There’s a diopter adjuster in most binoculars, which calibrates them to fit the left and right eye perfectly. While the focusing ring focuses both eyes, the diopter compensates the differences. 

Step #1: Locate the Diopter Adjustment

The diopter adjustment is easy to use, but it can be tough to find, depending on your binoculars. It’s usually on the right eyepiece but can be in the middle or even on the center focus wheel. 

Sometimes, you may have to move, push or pull the center focus wheel to get to the diopter adjustment. If you’re not sure, check your binocular’s user manual to find it.

Step #2: Adjust the Diopter

First, look into the distance using the left and right sides of the binoculars. When you’ve got the image sharp and focused, close your left eye and use the diopter adjustment on your right eye until it’s sharp. 

Repeat the process with your left eye until both your left and right images are clear and you have one focused field of view.

Going Forward

When you’ve used the diopter adjustment on your binoculars once, you shouldn’t have to adjust it again unless someone else has been using them. Because your binoculars are now calibrated for your eyes, you should be able to focus them with the focus wheel alone.

Of course, you’ll need to calibrate them again if your eyesight deteriorates and you’re not using your binoculars every day.

6. How to Aim Your Binoculars 

A common problem for people who don’t use binoculars is that they lose a lot of time when aiming. This is because they tend to grab the binoculars, put them on their face and then aim towards the right spot. 

This technique can be confusing when you have a powerful set of binoculars and are using them to see something that’s relatively small or close. It’s harder to find what you’re looking for, and you’ll lose valuable seconds—and may lose the target for good.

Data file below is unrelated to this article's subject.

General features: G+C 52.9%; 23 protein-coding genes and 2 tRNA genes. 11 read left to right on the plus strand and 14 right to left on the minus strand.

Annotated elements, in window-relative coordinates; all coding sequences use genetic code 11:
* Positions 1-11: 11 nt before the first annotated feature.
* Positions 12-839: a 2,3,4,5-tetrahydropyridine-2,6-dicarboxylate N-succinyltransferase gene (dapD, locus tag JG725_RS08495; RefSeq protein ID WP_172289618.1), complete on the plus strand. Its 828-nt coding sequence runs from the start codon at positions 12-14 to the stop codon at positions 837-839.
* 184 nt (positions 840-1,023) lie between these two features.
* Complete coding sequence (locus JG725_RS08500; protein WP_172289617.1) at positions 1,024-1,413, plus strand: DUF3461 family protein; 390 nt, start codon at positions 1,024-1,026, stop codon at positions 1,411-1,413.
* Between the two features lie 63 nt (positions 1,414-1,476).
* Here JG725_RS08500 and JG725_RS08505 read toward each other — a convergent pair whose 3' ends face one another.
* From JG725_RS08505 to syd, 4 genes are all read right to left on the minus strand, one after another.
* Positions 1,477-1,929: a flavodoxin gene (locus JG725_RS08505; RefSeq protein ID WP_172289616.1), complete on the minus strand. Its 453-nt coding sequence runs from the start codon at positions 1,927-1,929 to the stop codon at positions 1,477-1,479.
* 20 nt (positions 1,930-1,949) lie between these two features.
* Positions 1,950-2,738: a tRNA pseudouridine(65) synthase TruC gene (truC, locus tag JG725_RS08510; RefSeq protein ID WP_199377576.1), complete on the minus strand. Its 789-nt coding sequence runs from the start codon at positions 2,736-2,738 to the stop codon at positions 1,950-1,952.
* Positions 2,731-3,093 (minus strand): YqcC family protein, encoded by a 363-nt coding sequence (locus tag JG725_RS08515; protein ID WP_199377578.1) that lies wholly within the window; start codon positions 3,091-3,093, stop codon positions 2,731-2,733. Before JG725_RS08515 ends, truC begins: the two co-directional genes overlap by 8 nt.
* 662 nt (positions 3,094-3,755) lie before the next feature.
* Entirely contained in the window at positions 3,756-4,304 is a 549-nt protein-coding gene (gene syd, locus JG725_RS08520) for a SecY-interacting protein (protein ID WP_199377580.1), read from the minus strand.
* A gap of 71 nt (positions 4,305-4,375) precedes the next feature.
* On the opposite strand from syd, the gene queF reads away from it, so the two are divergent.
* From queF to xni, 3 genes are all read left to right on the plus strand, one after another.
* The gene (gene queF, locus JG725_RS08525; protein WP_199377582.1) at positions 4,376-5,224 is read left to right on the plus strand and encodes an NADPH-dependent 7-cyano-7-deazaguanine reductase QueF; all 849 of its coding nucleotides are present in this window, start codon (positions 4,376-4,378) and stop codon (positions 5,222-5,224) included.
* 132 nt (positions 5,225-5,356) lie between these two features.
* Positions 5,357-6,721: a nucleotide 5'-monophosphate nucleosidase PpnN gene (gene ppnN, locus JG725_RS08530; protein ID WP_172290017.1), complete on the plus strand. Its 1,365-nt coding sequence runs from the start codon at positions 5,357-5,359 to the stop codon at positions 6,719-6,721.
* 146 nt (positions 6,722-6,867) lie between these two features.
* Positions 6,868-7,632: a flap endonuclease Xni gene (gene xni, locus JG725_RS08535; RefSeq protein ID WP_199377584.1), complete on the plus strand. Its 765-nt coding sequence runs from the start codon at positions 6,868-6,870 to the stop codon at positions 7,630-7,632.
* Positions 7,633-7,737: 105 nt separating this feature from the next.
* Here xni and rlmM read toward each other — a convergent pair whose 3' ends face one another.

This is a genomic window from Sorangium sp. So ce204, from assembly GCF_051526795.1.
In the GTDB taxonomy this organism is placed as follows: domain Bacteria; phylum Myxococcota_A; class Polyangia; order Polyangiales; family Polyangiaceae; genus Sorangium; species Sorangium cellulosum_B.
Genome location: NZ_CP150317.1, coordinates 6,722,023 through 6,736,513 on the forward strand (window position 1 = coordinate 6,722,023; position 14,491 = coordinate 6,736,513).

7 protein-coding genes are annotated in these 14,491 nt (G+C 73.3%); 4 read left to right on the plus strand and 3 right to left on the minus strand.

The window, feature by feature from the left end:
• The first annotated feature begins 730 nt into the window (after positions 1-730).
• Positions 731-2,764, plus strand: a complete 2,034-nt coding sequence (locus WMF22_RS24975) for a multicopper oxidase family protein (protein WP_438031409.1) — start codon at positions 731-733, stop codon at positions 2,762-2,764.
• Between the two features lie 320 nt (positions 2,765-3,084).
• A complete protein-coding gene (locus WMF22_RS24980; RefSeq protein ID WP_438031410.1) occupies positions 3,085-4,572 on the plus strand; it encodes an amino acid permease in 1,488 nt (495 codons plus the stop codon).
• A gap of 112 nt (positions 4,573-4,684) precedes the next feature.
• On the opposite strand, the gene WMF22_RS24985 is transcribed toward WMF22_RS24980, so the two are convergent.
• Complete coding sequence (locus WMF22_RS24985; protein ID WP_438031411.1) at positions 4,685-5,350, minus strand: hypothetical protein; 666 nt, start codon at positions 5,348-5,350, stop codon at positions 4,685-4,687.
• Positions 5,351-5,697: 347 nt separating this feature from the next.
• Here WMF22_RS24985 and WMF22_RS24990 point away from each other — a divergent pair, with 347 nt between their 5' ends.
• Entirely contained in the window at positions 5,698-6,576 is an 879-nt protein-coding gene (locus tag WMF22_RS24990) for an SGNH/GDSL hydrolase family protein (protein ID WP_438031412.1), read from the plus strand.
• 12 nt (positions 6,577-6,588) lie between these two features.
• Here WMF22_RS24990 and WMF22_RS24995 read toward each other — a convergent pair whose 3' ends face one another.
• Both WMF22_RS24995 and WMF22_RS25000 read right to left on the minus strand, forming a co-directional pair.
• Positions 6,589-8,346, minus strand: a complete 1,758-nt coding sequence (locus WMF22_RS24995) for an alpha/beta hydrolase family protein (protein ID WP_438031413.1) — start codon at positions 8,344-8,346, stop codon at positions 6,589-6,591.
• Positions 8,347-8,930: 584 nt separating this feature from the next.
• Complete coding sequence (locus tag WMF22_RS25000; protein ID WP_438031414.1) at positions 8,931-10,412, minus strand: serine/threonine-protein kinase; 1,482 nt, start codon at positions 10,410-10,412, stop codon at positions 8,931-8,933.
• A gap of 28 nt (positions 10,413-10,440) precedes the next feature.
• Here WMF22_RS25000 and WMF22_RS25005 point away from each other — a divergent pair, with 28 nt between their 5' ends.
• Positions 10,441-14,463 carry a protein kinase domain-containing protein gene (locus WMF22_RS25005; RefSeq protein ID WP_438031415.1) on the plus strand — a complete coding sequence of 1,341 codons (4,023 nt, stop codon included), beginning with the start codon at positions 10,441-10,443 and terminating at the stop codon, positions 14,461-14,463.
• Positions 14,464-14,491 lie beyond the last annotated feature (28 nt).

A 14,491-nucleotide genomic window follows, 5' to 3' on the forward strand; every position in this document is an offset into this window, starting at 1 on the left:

Instead of this, try first looking at your object and then putting the binoculars over your eyes. It can still take a little while to find the object, but it’s much easier. You can also use landmarks, like trees or buildings, to narrow down the search.

Using Binoculars With Glasses

When you wear eyeglasses, using a pair of binoculars isn’t as easy as it may seem. The glasses add some distance between you and the lens. At a distance, you might not be able to get the full picture.

If you wear glasses, the best thing you can do is pick a pair with long eye relief. This means that they’re designed so that you can maintain a full picture at a longer distance from the eyepiece.

Use our guide above whether you have glasses or not, but pay attention to the eye cups step if you wear glasses.

The Full Guide for Adjusting Your Focus

The Takeaway

Now you’ve learned the basics of using binoculars, and it’s time to get out into the wild and start experimenting.

Remember that it’s not just about how you focus binoculars. You’ll need to go through some important settings to get the best fit for your eyes. Calibrate them to make them fit your left and right eye using the diopter and unfold the eye cups if needed. 

And, if you wear glasses, ensure you’ve got a pair with long eye relief when buying your pair. This will help you get the full picture without taking off your glasses and sacrificing clarity.

Keep Reading

best binoculas for Safari
Binospot Admin

Best Binoculars for Safari

Disclaimer: This article includes affiliate links. If you choose to purchase any of the products discussed in this article, we may receive a small commission.

Read More »
The Best 10x50 Binoculars
Binospot Admin

Best 10×50 Binoculars

Besides eyeglasses, binoculars are perhaps the most popular optical tool used for individual needs. A solid pair of binoculars comes in handy for all manner

Read More »
What Is a Rangefinder
Binospot Admin

Best Rangefinder Binoculars

Rangefinder binoculars practically combine two optical instruments in one device. The first device, the binoculars, allows you to view objects at a distance. Additionally, the

Read More »
Binospot Admin

Best Binoculars for Hunting

Disclaimer: This article includes affiliate links. If you choose to purchase any of the products discussed in this article, we may receive a small commission.

Read More »
How to Choose the Best Binoculars for Hiking
Binospot Admin

Best Binoculars for Hiking

This article includes affiliate links. If you choose to purchase any of the products discussed in this article, we may receive a small commission. Hiking

Read More »

Need help or have any special requests?

then get in touch!